EFF-1-mediated regenerative axonal fusion requires components of the apoptotic pathway

Brent Neumann, Sean Coakley, Rosina Giordano-Santini, Casey Linton, Eui Seung Lee, Akihisa Nakagawa, Ding Xue, Massimo A Hilliard

Research output: Contribution to journalArticleResearchpeer-review

99 Citations (Scopus)

Abstract

Functional regeneration after nervous system injury requires transected axons to reconnect with their original target tissue. Axonal fusion, a spontaneous regenerative mechanism identified in several species, provides an efficient means of achieving target reconnection as a regrowing axon is able to contact and fuse with its own separated axon fragment, thereby re-establishing the original axonal tract. Here we report a molecular characterization of this process in Caenorhabditis elegans, revealing dynamic changes in the subcellular localization of the EFF-1 fusogen after axotomy, and establishing phosphatidylserine (PS) and the PS receptor (PSR-1) as critical components for axonal fusion. PSR-1 functions cell-autonomously in the regrowing neuron and, instead of acting in its canonical signalling pathway, acts in a parallel phagocytic pathway that includes the transthyretin protein TTR-52, as well as CED-7, NRF-5 and CED-6 (refs 9, 10, 11, 12). We show that TTR-52 binds to PS exposed on the injured axon, and can restore fusion several hours after injury. We propose that PS functions as a save-me signal for the distal fragment, allowing conserved apoptotic cell clearance molecules to function in re-establishing axonal integrity during regeneration of the nervous system.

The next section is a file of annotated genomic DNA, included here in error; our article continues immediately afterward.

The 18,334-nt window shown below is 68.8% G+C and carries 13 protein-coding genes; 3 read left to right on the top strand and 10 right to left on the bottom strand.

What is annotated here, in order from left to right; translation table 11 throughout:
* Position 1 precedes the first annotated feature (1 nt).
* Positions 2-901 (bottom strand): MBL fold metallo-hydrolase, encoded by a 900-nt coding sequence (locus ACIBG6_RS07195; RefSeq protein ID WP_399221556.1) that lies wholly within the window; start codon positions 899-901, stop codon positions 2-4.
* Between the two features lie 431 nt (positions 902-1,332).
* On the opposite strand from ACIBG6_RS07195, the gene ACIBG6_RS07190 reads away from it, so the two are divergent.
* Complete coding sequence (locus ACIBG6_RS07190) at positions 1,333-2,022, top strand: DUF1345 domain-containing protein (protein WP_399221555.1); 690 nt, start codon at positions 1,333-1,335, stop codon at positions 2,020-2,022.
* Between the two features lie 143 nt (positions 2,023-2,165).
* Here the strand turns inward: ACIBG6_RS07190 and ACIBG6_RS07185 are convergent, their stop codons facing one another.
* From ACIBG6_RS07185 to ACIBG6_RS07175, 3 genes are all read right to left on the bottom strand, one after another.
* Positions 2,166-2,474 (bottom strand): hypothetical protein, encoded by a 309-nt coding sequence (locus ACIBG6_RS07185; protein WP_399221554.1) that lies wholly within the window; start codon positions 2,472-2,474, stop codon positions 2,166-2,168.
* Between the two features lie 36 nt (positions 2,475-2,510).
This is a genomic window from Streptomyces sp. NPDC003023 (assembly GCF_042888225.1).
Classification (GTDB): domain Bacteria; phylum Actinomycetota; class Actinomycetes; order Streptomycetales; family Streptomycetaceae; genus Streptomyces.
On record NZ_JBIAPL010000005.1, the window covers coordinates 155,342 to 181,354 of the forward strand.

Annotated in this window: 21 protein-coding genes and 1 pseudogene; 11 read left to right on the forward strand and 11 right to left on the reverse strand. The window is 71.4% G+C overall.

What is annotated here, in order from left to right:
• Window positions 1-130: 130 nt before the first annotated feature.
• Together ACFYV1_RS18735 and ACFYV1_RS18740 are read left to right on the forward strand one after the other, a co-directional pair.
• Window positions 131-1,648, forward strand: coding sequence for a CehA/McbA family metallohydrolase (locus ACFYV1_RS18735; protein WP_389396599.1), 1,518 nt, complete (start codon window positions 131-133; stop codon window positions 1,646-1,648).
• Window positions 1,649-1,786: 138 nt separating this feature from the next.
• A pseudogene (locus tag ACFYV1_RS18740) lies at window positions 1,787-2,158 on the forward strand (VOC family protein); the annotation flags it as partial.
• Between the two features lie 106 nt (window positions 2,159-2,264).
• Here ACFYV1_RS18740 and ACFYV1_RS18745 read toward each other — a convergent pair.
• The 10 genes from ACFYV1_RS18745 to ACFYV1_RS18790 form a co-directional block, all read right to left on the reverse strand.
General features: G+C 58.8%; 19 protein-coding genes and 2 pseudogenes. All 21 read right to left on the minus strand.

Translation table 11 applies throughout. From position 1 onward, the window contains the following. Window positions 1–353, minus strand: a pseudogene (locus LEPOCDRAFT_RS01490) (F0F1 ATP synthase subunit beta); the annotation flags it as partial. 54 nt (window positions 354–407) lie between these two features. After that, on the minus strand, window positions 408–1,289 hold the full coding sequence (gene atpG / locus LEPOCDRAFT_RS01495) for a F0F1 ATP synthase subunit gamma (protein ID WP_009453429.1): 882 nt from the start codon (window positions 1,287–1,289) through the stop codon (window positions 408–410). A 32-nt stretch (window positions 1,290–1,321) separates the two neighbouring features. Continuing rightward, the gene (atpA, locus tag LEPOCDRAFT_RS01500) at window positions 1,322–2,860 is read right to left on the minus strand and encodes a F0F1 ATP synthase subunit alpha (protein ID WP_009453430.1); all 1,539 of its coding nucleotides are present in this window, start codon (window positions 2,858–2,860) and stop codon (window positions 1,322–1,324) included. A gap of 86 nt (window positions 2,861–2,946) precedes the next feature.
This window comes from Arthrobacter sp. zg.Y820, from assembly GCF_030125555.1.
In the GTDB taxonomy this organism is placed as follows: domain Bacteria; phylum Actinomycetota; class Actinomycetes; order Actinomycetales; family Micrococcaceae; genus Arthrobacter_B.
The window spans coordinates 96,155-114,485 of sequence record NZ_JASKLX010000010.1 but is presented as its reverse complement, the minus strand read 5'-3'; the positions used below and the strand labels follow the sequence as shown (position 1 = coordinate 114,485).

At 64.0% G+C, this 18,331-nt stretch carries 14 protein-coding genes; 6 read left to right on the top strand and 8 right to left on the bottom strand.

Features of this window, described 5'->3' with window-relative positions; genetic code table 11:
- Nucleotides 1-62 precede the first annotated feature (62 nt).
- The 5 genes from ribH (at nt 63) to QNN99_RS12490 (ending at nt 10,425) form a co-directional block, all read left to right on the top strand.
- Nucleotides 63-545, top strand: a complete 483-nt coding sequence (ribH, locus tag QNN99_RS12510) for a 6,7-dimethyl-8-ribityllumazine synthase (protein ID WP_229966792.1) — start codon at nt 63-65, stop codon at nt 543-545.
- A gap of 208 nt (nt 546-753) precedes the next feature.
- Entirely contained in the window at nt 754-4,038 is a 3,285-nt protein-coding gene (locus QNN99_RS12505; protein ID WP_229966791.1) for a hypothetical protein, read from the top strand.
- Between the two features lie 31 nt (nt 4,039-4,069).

Original languageEnglish
Pages (from-to)219-222
Number of pages4
JournalNature
Volume517
Issue number7533
DOIs
Publication statusPublished - 7 Jan 2015
Externally publishedYes

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